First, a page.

It is important to note here that the virtual channel covariance matrix, , is normally a sparse matrix with a few non-zero entries. Therefore, it is much easier to learn the mapping from the omni-received uplink signature to the virtual channel covariance matrices as compared to the original channel covariance matrix, . Consequently, the objective of the machine learning model will be to predict the virtual channel covariance matrix given the omni-received signal.

Iv-B GAN-Based Channel Covariance Prediction

Our method is inspired by the high resolution image reconstruction which is well performed by GAN. In our task, we interpret the virtual channel covariance matrix, , as a 2D image. To make sure that the virtual channel covariance matrix, generated by the GAN network, is directly related to the low-dimensional omni-received signature, we adopt a conditional GAN network architecture [8, 9]. More specifically, in the learning phase, a generative model takes the omni-received pilot signals and a random vector as inputs, and generates an estimated virtual channel covariance matrix . The discriminative model then estimates the probability that its input virtual covariance matrix (generated by the generative model) is a real one, given the dataset. The overall loss function condition on is defined as

(8)

After the model is trained, we use the generator to directly predict the virtual channel covariance matrix given the uplink omni-received pilots .

Note that adopting this GAN network structure is motivated by the dimensions of the output virtual channel covariance matrix, which are much higher than the input training sequences. This is a scenario where traditional multi-layer perceptron networks may not work well [10]. In the following subsection, we describe the adopted conditional GAN network architecture in more detail.

Iv-C Network Architecture

Fig. 2: The developed conditional convolutional GAN architecture, with the omni-received training sequences as the input and a predicted covariance matrix as the output. The training sequences, , are concatenated with a random input vector, , in the generator, and with the feature maps in the discriminator. The main function of the discriminator network is to make sure that the generated covariance matrix is tied to the input training sequence.

The considered network architecture which is composed of a generator and discriminator networks is depicted in Fig. 2. The generator network is denoted as while the discriminator is represented by . Here, denotes the dimension of the noise input to , and and are the dimensions of the training sequences and the covariance matrix. We input both the real and imaginary parts of the omni-received sequence . In the example of Fig. 2, we consider a setup with 4 coordinating BSs and with subcarriers. Therefore, the size of the input, accounting for both the real and imaginary parts, equals , in addition to a noise vector of size 100.

In the generator , we first generate a noise vector whose elements are drawn from , then concatenate the training sequences to . Following this, the estimation process is a deconvolutional network. By feed-forwarding the concatenated input, generates an estimated virtual channel covariance matrix via . Therefore, the estimated virtual covariance matrix is generated through the estimation process of conditioned on the training sequences and the random input vector. Note that the example in Fig. 2 assumes that each BS is equipped with 32-element ULA. Thus, the covariance matrices have dimensions .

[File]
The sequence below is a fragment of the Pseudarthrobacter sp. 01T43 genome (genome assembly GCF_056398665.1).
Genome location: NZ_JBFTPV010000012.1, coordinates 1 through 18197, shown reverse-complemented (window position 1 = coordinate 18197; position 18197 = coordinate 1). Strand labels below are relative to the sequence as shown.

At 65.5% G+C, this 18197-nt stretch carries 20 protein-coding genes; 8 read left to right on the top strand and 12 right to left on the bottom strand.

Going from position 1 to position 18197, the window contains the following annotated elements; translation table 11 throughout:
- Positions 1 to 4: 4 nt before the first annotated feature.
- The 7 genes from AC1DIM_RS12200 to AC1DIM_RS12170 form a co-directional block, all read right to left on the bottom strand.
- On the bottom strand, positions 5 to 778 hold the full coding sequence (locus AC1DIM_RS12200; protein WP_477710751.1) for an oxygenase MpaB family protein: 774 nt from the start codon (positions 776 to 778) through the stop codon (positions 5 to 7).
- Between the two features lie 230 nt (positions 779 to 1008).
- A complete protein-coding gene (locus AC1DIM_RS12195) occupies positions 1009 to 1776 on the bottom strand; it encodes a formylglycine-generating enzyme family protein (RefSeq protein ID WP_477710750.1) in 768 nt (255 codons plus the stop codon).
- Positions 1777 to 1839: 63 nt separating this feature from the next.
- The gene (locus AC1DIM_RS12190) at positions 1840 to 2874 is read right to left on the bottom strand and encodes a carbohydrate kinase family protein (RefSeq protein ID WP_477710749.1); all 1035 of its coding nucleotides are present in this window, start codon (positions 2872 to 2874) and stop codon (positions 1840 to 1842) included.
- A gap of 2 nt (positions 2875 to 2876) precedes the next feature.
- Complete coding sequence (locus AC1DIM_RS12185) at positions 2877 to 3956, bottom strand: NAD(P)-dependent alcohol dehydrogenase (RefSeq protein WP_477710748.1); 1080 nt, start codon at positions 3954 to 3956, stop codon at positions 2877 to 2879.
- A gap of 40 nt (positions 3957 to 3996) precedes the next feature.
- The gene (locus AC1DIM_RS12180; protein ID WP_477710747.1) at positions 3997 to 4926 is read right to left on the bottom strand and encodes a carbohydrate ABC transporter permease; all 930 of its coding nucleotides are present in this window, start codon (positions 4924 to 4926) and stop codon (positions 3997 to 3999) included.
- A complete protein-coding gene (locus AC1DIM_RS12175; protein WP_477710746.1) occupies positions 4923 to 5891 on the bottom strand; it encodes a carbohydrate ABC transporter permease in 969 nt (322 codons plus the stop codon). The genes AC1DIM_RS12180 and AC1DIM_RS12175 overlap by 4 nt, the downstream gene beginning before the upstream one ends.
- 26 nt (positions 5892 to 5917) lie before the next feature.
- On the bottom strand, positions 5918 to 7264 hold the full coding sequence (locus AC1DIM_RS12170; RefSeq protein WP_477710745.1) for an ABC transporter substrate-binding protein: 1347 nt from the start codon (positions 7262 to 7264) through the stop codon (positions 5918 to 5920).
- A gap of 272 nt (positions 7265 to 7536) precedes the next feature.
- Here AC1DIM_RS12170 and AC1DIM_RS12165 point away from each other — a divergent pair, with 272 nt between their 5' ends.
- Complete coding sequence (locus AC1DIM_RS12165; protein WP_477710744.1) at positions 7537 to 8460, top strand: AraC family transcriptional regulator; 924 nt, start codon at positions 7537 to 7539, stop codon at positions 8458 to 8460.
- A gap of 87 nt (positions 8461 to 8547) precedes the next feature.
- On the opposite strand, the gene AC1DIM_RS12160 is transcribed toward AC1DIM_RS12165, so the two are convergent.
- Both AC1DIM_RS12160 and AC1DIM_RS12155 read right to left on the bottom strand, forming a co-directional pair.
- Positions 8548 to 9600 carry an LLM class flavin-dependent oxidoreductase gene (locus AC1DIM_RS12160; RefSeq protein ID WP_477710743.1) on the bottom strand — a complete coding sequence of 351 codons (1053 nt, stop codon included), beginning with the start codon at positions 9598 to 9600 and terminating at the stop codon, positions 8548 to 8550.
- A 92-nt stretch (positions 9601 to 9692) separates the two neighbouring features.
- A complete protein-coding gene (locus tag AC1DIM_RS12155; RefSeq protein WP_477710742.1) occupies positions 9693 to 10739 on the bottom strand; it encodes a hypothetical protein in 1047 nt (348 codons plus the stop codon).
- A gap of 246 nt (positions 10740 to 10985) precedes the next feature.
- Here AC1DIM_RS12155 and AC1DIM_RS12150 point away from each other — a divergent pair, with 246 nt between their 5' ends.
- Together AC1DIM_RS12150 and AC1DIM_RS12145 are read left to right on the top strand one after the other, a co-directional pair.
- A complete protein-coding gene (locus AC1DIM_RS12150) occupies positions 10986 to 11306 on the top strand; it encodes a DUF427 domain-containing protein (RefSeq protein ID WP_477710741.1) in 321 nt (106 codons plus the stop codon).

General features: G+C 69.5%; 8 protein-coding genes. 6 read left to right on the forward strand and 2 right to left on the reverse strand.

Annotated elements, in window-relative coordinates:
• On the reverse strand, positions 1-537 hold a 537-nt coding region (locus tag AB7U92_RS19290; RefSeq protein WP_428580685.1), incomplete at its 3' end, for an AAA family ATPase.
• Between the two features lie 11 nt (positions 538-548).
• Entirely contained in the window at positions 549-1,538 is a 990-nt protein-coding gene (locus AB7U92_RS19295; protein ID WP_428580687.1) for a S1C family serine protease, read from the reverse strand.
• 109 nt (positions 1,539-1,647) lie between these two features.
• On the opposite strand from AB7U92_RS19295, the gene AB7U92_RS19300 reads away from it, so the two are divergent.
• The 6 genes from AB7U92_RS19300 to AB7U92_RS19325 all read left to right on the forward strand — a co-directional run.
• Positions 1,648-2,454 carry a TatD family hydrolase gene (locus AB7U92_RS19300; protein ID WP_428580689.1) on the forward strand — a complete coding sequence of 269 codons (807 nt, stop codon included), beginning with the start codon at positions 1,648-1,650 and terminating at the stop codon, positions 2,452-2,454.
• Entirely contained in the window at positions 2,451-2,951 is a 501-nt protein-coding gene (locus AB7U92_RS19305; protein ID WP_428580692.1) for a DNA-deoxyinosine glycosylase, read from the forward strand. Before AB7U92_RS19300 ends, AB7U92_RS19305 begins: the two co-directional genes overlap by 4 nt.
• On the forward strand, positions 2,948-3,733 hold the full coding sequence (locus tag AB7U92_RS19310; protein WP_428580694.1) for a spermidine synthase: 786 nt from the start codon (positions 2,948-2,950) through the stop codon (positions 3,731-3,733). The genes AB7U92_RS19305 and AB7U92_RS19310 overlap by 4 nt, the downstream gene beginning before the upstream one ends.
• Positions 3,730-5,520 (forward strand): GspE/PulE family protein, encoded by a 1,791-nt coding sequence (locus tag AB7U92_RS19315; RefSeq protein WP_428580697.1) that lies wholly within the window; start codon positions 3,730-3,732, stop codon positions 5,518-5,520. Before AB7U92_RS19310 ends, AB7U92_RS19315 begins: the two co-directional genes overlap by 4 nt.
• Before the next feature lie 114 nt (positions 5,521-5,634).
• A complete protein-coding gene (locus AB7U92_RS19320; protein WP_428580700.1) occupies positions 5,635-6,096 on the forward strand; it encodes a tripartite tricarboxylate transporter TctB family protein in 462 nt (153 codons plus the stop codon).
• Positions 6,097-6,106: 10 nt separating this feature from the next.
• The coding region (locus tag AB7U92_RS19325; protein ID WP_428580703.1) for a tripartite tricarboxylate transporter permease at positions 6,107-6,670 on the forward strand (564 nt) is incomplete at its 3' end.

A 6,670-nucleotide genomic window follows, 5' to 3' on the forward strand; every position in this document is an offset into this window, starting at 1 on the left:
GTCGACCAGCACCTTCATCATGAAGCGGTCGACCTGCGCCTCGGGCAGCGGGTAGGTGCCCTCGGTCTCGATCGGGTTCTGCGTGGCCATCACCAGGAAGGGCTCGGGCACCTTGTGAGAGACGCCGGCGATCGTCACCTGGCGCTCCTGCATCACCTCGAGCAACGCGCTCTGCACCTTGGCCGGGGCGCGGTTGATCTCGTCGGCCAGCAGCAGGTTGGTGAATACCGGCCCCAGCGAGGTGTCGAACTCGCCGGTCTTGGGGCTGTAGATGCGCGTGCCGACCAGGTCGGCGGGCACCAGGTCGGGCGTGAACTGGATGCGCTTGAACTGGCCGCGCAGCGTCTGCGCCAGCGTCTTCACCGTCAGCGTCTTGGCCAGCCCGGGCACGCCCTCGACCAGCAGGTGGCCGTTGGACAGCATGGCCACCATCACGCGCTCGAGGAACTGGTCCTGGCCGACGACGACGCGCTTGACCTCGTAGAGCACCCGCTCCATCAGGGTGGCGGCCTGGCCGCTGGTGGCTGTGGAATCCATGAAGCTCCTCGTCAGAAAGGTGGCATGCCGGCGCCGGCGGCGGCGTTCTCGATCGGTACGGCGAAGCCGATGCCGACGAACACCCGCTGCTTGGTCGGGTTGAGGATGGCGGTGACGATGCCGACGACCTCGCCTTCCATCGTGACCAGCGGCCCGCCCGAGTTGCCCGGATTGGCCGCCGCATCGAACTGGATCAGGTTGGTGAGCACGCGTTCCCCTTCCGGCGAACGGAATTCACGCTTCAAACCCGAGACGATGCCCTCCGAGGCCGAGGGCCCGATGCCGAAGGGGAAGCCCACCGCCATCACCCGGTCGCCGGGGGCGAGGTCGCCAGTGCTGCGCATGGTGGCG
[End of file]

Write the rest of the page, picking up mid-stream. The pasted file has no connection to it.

In the discriminator , several layers of stride-2 convolution with spatial batch normalization followed by leaky ReLU are applied. Then, a conditional CNN layer (with spatial dimensions of in the example of Fig. 2) is added and the training sequences are concatenated in the depth dimension. Finally, a convolution followed by a rectification is performed to make the final output conditioned on the training sequence. Note that the conditional CNN layers combine the predicted virtual channel covariance matrix and its corresponding training sequences in a straightforward way by concatenating them and filtering the concatenated results. Such a structure can merge the information carried by both the covariance matrix and the training sequence [11, 9], which enhances the dependence of the discriminator’s output on the training sequences.

V Simulation Results

In this section, we describe in detail the simulation setup including the channel models, datasets generation, and GAN model parameters, as well as the simulation results.

Fig. 3: The street model where BSs are installed on 4 lamp posts on both sides of a street and receive uplink training from one user simultaneously. The 4 lamps are located on the corners of a 30m (x-axis, along the street) by 20m (y-axis, across the street) rectangle. Each BS has a ULA with antennas along the y-axis and is installed at height 6m while the vehicular user has a single antenna at height 1m.

System and channel models: We adopt the mmWave system and channel models in Section II, with the channel parameters (angles of arrival, path loss, etc.) generated using the commercial ray-tracing simulator Wireless InSite [12]. The system considers 4 BSs serving one mobile over the 60GHz band. The 4 BSs are installed on 4 lamp posts at both sides of a street, as shown in Fig. 3. The 4 lamps are located on the corners of a 30m (x-axis, along the street) by 20m (y-axis, across the street) rectangle. Each BS has a ULA with antennas along the y-axis and is installed at height 6m while. For simplicity, the vehicular user is equipped with a single antenna at height 1m.